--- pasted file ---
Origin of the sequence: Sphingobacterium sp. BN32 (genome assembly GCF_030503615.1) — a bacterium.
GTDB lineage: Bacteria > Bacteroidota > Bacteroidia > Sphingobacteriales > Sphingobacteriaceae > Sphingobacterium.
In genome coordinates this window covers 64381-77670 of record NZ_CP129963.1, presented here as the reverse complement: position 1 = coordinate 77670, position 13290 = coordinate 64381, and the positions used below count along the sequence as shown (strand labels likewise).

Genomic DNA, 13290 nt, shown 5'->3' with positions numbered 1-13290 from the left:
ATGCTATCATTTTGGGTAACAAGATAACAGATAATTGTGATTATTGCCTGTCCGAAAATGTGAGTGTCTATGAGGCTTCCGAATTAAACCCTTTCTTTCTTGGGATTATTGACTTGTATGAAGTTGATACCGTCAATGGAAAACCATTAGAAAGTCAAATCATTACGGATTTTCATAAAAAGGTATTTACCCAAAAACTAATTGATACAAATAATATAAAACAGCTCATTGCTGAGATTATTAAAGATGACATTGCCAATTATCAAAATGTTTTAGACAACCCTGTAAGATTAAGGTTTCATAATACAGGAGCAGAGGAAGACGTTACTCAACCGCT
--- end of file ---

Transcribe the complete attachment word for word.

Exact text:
Origin of the sequence: Sphingobacterium sp. BN32 (genome assembly GCF_030503615.1) — a bacterium.
GTDB lineage: Bacteria > Bacteroidota > Bacteroidia > Sphingobacteriales > Sphingobacteriaceae > Sphingobacterium.
In genome coordinates this window covers 64381-77670 of record NZ_CP129963.1, presented here as the reverse complement: position 1 = coordinate 77670, position 13290 = coordinate 64381, and the positions used below count along the sequence as shown (strand labels likewise).

Genomic DNA, 13290 nt, shown 5'->3' with positions numbered 1-13290 from the left:
ATGCTATCATTTTGGGTAACAAGATAACAGATAATTGTGATTATTGCCTGTCCGAAAATGTGAGTGTCTATGAGGCTTCCGAATTAAACCCTTTCTTTCTTGGGATTATTGACTTGTATGAAGTTGATACCGTCAATGGAAAACCATTAGAAAGTCAAATCATTACGGATTTTCATAAAAAGGTATTTACCCAAAAACTAATTGATACAAATAATATAAAACAGCTCATTGCTGAGATTATTAAAGATGACATTGCCAATTATCAAAATGTTTTAGACAACCCTGTAAGATTAAGGTTTCATAATACAGGAGCAGAGGAAGACGTTACTCAACCGCT